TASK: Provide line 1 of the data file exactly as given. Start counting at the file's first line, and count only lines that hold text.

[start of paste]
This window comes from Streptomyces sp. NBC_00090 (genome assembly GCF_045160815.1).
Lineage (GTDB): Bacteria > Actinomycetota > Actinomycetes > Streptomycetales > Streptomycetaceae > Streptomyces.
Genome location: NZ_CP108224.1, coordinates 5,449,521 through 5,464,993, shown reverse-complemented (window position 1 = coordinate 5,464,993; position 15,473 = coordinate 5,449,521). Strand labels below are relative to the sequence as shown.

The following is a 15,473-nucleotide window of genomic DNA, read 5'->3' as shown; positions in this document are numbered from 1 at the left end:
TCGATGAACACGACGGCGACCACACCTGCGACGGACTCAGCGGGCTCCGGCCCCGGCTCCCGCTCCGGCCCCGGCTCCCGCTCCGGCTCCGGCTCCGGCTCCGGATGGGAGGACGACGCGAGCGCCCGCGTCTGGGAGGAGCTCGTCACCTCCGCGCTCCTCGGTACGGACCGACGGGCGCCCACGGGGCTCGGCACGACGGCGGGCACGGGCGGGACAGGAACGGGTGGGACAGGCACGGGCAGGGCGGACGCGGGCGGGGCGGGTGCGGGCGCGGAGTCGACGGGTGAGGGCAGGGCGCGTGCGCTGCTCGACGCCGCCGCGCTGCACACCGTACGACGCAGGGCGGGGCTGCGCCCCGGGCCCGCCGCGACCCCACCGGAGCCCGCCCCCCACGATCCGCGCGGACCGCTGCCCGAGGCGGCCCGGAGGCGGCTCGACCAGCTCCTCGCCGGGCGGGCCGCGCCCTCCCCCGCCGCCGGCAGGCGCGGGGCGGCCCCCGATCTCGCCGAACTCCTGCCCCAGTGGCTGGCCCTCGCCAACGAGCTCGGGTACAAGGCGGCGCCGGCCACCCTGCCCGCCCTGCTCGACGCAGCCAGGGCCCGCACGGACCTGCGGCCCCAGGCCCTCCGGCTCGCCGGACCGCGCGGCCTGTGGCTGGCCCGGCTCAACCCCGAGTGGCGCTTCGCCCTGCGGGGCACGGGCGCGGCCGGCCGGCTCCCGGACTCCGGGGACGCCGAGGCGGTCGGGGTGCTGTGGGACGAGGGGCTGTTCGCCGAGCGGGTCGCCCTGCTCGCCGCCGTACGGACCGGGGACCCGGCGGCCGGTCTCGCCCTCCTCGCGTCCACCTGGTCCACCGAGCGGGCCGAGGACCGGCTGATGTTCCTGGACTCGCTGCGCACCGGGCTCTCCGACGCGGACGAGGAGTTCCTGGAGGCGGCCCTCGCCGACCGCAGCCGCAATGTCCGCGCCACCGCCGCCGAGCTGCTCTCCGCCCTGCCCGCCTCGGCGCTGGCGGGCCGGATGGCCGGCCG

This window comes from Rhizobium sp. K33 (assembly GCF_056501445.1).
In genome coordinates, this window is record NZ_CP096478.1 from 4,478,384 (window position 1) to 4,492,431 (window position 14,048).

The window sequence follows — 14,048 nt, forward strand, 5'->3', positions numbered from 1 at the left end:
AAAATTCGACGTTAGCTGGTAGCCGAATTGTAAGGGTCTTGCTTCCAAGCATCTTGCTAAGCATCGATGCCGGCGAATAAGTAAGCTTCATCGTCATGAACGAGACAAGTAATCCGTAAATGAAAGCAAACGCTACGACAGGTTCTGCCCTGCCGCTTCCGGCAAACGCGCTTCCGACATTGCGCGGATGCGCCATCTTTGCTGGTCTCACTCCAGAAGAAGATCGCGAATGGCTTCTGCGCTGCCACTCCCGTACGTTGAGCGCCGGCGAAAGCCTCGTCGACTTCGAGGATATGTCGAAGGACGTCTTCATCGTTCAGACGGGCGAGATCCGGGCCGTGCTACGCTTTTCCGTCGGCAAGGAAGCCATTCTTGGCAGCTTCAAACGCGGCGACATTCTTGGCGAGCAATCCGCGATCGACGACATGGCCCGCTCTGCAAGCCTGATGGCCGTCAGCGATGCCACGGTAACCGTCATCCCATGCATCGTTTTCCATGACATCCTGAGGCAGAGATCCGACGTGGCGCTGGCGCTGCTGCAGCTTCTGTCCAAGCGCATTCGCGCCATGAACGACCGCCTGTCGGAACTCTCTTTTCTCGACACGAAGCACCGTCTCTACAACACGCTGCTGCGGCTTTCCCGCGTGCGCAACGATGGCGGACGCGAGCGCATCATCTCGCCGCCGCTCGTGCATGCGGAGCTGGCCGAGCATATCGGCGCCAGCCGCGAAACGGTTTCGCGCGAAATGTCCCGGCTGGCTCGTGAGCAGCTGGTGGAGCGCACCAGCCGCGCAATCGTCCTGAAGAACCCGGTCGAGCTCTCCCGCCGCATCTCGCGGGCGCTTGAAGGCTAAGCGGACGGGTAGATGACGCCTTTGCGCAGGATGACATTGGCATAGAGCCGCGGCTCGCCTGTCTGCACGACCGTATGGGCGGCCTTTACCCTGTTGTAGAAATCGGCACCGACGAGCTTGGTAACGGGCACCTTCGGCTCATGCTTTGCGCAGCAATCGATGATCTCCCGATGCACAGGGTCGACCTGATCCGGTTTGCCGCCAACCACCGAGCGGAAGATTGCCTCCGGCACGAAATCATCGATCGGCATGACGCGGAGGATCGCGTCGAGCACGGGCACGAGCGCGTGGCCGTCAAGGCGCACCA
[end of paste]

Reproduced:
This window comes from Streptomyces sp. NBC_00090 (genome assembly GCF_045160815.1).